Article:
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UK’s residency law changes may affect Phuket’s expats

Legacy Phuket Gazette

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UK’s residency law changes may affect Phuket’s expats | The Thaiger
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PHUKET: With the Finance Act 2013, the UK is making changes to the statutory residency laws, which may affect some expats living in Phuket.

It is well worth taking the time to review the changes if you are one of those who have just left the UK or who, and although you reside in Phuket, you maintain significant ties to the UK and spend a significant amount of time visiting there.

If someone is classified as a non-resident for tax purposes, the UK government does not tax on worldwide income. Thus a huge benefit of being an expat, for everyone except Americans sadly, is the right to have investments and assets in any jurisdiction of your choosing and pay taxes according to the laws there. Using tax free offshore jurisdictions such as Jersey, Guernsey, and the Isle of Man, is a perfectly legal way of avoiding unnecessary taxation. A huge potential benefit of maintaining a non-resident status for many is the ability to remove one’s UK pension from the tax regime and move to a jurisdiction with much more favorable tax laws, such as Gibraltar where the tax is a flat 2.5%

For those not automatically classed as a resident, the basis of residency will now be determined by whether an individual meets either the automatic overseas residence test or the sufficient ties test. A person is deemed to be an overseas resident if:

  • Not a resident in the UK for one or more of the three tax years preceding the tax year, and spends fewer than 16 days in the UK in the tax year.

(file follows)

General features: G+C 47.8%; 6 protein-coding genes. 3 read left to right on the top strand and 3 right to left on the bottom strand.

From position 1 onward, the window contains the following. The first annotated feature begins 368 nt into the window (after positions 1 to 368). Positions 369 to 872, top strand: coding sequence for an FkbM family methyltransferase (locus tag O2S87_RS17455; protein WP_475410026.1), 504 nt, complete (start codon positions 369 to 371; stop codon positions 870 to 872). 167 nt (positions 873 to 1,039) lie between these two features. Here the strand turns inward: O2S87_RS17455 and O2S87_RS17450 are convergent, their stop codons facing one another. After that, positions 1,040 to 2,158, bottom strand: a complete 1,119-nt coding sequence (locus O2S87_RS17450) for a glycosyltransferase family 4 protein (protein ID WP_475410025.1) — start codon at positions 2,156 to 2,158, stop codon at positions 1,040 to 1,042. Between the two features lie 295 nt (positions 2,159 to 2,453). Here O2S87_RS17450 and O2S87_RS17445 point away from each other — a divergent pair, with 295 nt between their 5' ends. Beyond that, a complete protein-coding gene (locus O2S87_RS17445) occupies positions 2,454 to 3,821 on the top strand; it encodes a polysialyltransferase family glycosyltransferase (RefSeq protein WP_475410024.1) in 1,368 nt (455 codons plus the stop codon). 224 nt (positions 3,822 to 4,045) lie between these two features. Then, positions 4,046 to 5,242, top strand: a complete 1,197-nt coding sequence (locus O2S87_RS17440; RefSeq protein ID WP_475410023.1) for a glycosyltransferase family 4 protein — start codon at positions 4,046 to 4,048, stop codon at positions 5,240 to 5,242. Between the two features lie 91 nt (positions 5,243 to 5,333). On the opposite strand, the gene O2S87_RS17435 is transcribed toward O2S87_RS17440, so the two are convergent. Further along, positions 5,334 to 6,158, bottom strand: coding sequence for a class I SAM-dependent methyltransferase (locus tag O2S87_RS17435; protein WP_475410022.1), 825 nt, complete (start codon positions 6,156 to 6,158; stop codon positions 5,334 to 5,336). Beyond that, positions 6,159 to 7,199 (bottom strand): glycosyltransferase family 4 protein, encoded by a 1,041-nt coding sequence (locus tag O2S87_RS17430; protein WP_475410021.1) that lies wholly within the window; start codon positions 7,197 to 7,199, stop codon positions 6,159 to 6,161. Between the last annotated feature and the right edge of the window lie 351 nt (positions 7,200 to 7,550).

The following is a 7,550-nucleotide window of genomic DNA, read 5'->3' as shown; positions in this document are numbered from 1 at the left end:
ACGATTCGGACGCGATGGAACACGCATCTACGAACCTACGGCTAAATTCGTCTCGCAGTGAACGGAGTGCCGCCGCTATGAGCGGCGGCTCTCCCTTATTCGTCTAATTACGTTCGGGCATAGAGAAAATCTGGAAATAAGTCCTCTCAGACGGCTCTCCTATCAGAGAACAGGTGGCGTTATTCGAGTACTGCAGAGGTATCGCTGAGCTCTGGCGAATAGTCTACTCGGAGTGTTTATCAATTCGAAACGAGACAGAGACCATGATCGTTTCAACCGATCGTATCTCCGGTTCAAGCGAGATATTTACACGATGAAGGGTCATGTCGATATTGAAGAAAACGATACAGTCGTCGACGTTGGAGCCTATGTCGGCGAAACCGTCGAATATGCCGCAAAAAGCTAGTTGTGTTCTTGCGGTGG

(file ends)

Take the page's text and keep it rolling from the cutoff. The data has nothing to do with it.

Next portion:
• A resident in the UK for none of the three tax years preceding the tax year and spent fewer than 46 days in the UK in the tax year.
  • Where a person works full-time overseas in the tax year without any significant breaks, and spends less than 91 days, excluding deemed days, in the UK in the tax year, and the number of days in the tax year in which the person works for less than three hours in the UK is fewer than 31 days.

For people who are not automatically classed as an overseas resident (and who are not automatically resident (183 days or more in the UK or having a home in the UK or working full-time in the UK) residency will be determined as to whether or not they meet the sufficient ties test.Therefore, any person who does not satisfy the automatic overseas tests and who visits the UK for more than 16 days should be aware they might become a UK resident, particularly if they: have family in the UK; have accommodation in the UK (either their own or provided by a close relative); work in the UK; spend more than 16 days in the UK; spend more time in the UK than elsewhere.

If you feel that you may have a close enough connection with the UK to fall within the scope of the new test you should review the appropriate legislation and guidance notes at: hmrc.gov.uk/budget-updates.

It is recommended that if there is any doubt as to status under the new test, you should seek professional advice from an FSA regulated source to clarify and confirm. If you have already moved your pension offshore or have significant gains from offshore investments every year, it would be wise to plan any time spent in the UK to maintain your non-resident status in accordance with new laws.

David Mayes, MBA, resides in Phuket and provides wealth management services to expats around the globe, focusing on UK pension transfers.

He can be reached by email at david.m@faramond.com or 085-335-8573. Faramond UK is regulated by the FSA and advises on pensions and taxation.

— David Mayes

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Archiving articles from the Phuket Gazette circa 1998 - 2017. View the Phuket Gazette online archive and Digital Gazette PDF Prints.